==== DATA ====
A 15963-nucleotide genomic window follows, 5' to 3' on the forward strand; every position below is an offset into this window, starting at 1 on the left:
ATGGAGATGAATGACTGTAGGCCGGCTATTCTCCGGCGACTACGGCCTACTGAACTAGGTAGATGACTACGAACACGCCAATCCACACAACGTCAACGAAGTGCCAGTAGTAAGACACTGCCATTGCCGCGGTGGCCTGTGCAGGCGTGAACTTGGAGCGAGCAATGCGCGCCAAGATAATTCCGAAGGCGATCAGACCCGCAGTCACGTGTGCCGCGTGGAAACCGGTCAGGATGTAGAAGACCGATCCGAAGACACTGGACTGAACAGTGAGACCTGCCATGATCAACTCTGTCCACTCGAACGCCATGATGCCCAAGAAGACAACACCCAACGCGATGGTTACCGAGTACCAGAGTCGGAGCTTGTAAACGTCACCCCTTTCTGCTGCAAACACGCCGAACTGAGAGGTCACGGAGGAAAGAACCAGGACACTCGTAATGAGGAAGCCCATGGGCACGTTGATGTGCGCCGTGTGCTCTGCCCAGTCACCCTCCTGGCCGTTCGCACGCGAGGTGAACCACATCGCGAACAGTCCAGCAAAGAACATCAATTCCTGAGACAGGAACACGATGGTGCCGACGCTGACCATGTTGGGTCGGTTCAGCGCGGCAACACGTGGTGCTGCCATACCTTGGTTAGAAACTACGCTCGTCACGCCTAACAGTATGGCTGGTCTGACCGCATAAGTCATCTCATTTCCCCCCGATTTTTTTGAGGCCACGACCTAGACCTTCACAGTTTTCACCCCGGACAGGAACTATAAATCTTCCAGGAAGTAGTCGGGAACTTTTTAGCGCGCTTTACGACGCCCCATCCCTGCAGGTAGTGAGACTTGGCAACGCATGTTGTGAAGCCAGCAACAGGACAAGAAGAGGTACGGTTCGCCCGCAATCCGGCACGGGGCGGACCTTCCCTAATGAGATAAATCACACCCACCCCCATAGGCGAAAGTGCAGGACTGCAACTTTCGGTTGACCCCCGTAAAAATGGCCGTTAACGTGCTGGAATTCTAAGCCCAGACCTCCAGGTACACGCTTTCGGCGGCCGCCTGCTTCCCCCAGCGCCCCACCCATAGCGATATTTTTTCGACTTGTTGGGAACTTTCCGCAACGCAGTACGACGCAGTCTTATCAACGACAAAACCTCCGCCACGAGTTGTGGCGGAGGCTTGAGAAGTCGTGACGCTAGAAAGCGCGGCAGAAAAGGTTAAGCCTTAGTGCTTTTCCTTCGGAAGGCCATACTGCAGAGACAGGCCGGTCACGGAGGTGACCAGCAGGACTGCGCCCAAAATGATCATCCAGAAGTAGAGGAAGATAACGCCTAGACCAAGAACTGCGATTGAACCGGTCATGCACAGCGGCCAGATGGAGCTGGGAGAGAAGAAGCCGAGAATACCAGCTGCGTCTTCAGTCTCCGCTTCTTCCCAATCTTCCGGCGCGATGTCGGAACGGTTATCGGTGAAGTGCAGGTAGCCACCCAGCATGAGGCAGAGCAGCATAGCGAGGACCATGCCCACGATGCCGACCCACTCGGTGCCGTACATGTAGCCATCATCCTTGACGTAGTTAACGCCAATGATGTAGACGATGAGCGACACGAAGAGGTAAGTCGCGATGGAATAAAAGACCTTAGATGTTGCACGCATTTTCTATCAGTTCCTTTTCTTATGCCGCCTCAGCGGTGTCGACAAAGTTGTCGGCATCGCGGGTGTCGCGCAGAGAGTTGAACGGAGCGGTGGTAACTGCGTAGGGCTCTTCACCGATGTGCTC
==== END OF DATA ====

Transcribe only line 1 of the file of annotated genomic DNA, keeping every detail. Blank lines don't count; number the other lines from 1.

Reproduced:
A 15963-nucleotide genomic window follows, 5' to 3' on the forward strand; every position below is an offset into this window, starting at 1 on the left: